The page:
DBA1ED4A-0BC1-4F94-B0E2-5772E346D3B9

A large display of When Johnny Comes Marching Home. How cool is this?

2109DE5E-3222-40CE-814C-0849B75C29E8

Linda suggested that we watch a short film about the ghosts of Hupp’s Hill. Now you know my attention was off the charts…a ghost? Tell me more! They are in the caverns located right next to the museum building…you can read more about the ghosts here.

IMG_6941

Crystal Caverns has its own unique story and place in history…and very haunted! We learned that the famous psychic, Jeanne Dixon, used to visit the caverns and was able to really feel and be in touch with her psychic abilities when down here. The caverns are closed to the public now unfortunately.

 

After looking through the museum and the fantastic gift shop with beautiful John Paul Strain prints on display for purchase, we walked across the parking lot into the fields. What a gorgeous day it was!

Upon leaving Hupp’s Hill, we looked over to see the lone monument that sits along Rt 11 next to the entrance to the park. Over time, the writing on it has diminished and we no longer are in the know of who the monument was for.

FullSizeRender (00A)

So…you do never know what is in your backyard. Maybe YOU have a “Hupp’s Hill” just waiting to be explored by you and your family.  You could find treasures anywhere you look.  I sure did yesterday and I highly recommend if you are in the Shenandoah Valley to go visit Hupp’s Hill – its truly is a remarkable place.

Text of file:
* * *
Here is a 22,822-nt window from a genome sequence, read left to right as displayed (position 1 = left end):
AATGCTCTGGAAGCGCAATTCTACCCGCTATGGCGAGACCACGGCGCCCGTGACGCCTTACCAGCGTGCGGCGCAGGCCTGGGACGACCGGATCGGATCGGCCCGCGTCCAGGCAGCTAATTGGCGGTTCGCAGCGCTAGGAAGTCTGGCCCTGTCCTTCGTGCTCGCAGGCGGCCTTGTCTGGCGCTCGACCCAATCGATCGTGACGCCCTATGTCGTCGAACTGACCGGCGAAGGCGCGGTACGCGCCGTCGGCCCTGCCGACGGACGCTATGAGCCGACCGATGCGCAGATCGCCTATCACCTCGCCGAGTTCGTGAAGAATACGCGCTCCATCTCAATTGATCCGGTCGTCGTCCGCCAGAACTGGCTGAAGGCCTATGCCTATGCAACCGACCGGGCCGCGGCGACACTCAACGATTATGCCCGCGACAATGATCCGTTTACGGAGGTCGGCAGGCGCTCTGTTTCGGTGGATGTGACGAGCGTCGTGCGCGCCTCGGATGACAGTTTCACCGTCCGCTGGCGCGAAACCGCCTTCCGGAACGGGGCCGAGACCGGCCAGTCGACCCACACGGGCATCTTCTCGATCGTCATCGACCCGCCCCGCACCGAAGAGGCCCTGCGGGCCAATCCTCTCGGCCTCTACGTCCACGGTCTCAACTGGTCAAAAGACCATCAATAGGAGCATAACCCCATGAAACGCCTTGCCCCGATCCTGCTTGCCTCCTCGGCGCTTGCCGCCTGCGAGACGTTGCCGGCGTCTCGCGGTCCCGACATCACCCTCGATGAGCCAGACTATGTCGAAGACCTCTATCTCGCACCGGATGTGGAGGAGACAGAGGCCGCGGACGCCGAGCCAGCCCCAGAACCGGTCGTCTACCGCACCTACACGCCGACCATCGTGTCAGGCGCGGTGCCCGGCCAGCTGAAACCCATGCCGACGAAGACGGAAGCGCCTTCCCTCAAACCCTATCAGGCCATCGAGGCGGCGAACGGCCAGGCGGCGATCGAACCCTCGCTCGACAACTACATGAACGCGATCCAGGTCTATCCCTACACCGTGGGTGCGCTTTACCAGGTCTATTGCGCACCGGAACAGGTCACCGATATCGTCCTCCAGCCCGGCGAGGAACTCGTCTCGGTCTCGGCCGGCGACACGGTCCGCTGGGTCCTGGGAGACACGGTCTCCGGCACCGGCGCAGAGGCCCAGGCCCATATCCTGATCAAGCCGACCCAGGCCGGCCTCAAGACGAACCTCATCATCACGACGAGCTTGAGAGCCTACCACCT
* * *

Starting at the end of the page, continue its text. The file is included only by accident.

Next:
Advertisements

In the Kitchen Tonight…Jefferson Davis Pie

I absolutely love Southern food.  Southern culture.  Southern…everything!

Growing up in Virginia and having a stepmother who was a native Virginian as well, it was a special treat to always have biscuits and gravy…macaroni and cheese…fried chicken…fried okra…mashed potatoes…and the pies? They were amazing! It was funny when my dad decided that he needed to go on a healthier diet due to his cholesterol issues and my stepmother had to figure out how to cook without Crisco. How does one cook without Crisco? 🙂

When I came across the recipe for Jefferson Davis Pie it reminded me immediately of the comforts of home and growing up in the South. It is very sweet, rich and yummy – all things that are so sinfully delicious! I love the history of it as well and knowing that the recipe was used by Jefferson Davis’ family was really interesting.

You can read more about the history of the pie right here courtesy of Sweet Tea and Cornbread.

Hope you get a chance to make it in your kitchen and taste the yumminess! Enjoy!

Gettysburg Weekend